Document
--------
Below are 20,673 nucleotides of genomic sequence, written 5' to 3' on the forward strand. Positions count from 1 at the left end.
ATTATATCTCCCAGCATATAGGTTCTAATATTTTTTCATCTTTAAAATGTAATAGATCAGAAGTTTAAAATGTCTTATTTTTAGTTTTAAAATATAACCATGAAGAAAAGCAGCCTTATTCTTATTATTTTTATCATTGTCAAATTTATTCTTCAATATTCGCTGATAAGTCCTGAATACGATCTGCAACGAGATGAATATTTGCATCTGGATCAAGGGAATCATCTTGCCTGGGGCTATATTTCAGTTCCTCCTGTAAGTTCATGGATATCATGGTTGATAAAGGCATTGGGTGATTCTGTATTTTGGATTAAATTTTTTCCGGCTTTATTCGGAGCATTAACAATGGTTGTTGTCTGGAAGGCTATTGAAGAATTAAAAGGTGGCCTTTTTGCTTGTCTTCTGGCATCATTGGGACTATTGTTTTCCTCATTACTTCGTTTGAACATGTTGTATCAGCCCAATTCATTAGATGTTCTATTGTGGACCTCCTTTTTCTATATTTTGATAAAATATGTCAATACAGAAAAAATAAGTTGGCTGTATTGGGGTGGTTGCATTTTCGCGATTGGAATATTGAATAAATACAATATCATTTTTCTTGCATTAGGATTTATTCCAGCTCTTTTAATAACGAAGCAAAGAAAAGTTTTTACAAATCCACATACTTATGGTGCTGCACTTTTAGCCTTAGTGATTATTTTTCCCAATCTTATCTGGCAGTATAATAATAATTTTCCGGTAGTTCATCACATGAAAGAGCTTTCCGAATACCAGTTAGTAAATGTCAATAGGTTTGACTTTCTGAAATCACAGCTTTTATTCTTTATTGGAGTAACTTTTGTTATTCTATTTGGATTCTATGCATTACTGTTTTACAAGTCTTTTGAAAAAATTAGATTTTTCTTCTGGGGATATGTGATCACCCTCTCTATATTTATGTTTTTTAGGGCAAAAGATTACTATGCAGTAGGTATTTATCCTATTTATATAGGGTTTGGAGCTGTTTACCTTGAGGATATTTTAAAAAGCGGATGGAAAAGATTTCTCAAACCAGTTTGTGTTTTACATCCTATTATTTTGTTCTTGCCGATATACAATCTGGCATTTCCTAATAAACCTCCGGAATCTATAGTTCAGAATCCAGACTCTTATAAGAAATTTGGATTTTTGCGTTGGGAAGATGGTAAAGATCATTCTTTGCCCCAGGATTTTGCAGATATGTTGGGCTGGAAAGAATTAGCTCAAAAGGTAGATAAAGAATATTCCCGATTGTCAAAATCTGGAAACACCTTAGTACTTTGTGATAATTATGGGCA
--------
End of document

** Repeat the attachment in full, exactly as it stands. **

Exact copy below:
Below are 20,673 nucleotides of genomic sequence, written 5' to 3' on the forward strand. Positions count from 1 at the left end.
ATTATATCTCCCAGCATATAGGTTCTAATATTTTTTCATCTTTAAAATGTAATAGATCAGAAGTTTAAAATGTCTTATTTTTAGTTTTAAAATATAACCATGAAGAAAAGCAGCCTTATTCTTATTATTTTTATCATTGTCAAATTTATTCTTCAATATTCGCTGATAAGTCCTGAATACGATCTGCAACGAGATGAATATTTGCATCTGGATCAAGGGAATCATCTTGCCTGGGGCTATATTTCAGTTCCTCCTGTAAGTTCATGGATATCATGGTTGATAAAGGCATTGGGTGATTCTGTATTTTGGATTAAATTTTTTCCGGCTTTATTCGGAGCATTAACAATGGTTGTTGTCTGGAAGGCTATTGAAGAATTAAAAGGTGGCCTTTTTGCTTGTCTTCTGGCATCATTGGGACTATTGTTTTCCTCATTACTTCGTTTGAACATGTTGTATCAGCCCAATTCATTAGATGTTCTATTGTGGACCTCCTTTTTCTATATTTTGATAAAATATGTCAATACAGAAAAAATAAGTTGGCTGTATTGGGGTGGTTGCATTTTCGCGATTGGAATATTGAATAAATACAATATCATTTTTCTTGCATTAGGATTTATTCCAGCTCTTTTAATAACGAAGCAAAGAAAAGTTTTTACAAATCCACATACTTATGGTGCTGCACTTTTAGCCTTAGTGATTATTTTTCCCAATCTTATCTGGCAGTATAATAATAATTTTCCGGTAGTTCATCACATGAAAGAGCTTTCCGAATACCAGTTAGTAAATGTCAATAGGTTTGACTTTCTGAAATCACAGCTTTTATTCTTTATTGGAGTAACTTTTGTTATTCTATTTGGATTCTATGCATTACTGTTTTACAAGTCTTTTGAAAAAATTAGATTTTTCTTCTGGGGATATGTGATCACCCTCTCTATATTTATGTTTTTTAGGGCAAAAGATTACTATGCAGTAGGTATTTATCCTATTTATATAGGGTTTGGAGCTGTTTACCTTGAGGATATTTTAAAAAGCGGATGGAAAAGATTTCTCAAACCAGTTTGTGTTTTACATCCTATTATTTTGTTCTTGCCGATATACAATCTGGCATTTCCTAATAAACCTCCGGAATCTATAGTTCAGAATCCAGACTCTTATAAGAAATTTGGATTTTTGCGTTGGGAAGATGGTAAAGATCATTCTTTGCCCCAGGATTTTGCAGATATGTTGGGCTGGAAAGAATTAGCTCAAAAGGTAGATAAAGAATATTCCCGATTGTCAAAATCTGGAAACACCTTAGTACTTTGTGATAATTATGGGCA